Home > Publications . Search All . Browse All . Country . Browse PSC Pubs . PSC Report Series

PSC In The News

RSS Feed icon

Elliott co-PI on new study examining how early environment impacts children's health

Levy says ACA has helped increase rates of insured, but rates still lowest among poor

Bruch reveals key decision criteria in making first cuts on dating sites

More News

Highlights

U-M ranked #4 in USN&WR's top public universities

Frey's new report explores how the changing US electorate could shape the next 5 presidential elections, 2016 to 2032

U-M's Data Science Initiative offers expanded consulting services via CSCAR

Elizabeth Bruch promoted to Associate Professor

Next Brown Bag

Mon, Oct 3 at noon:
Longevity, Education, & Income, Hoyt Bleakley

Estimating Series of Vital Rates and Age Structures from Baptisms and Burials: A New Technique with Applications to Preindustrial England

Archived Abstract of Former PSC Researcher

Lee, R. "Estimating Series of Vital Rates and Age Structures from Baptisms and Burials: A New Technique with Applications to Preindustrial England." Population Studies, 28, no. 3 (1974): 495-512.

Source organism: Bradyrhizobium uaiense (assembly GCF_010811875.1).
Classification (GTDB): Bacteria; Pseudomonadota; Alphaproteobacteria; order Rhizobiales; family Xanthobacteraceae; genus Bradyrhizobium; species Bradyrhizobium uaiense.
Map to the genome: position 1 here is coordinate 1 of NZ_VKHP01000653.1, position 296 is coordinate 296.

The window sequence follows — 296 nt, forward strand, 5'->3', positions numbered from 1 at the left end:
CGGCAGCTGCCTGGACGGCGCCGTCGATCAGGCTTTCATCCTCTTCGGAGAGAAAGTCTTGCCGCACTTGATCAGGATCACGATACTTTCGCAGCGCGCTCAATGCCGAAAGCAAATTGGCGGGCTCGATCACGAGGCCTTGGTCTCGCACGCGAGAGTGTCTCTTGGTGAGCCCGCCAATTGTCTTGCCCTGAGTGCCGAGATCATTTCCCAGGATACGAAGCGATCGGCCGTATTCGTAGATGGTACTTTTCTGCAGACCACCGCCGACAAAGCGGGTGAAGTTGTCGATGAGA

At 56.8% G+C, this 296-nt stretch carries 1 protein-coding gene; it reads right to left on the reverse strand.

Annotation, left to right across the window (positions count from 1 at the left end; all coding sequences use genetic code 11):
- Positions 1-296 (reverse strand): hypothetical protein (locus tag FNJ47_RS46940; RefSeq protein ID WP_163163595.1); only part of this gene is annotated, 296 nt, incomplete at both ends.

This paper presents a technique for deriving demographic information from long aggregate time series of baptisms and burials. Specifically, this technique provides quinquennial estimates of population size, age structure, life expectancy and gross reproduction rates. It assumes that age-specific fertility and mortality schedules belong to one-parameter families, and that the effects of net migration and under-registration cancel. It complements reconstitution analysis by providing temporal detail, and by testing the consistency of estimated vital rates with the aggregate series. It is preferable to stable population analysis for many historical applications since it does not assume stability. The method is applied to Colyton data, 1545 to 1834, confirming Wrigley's results and adding some new detail. The method is also applied to Brownlee's version of Rickman's data for England, 1701 to 1840.

http://www.jstor.org/stable/2173642

Browse | Search : All Pubs | Next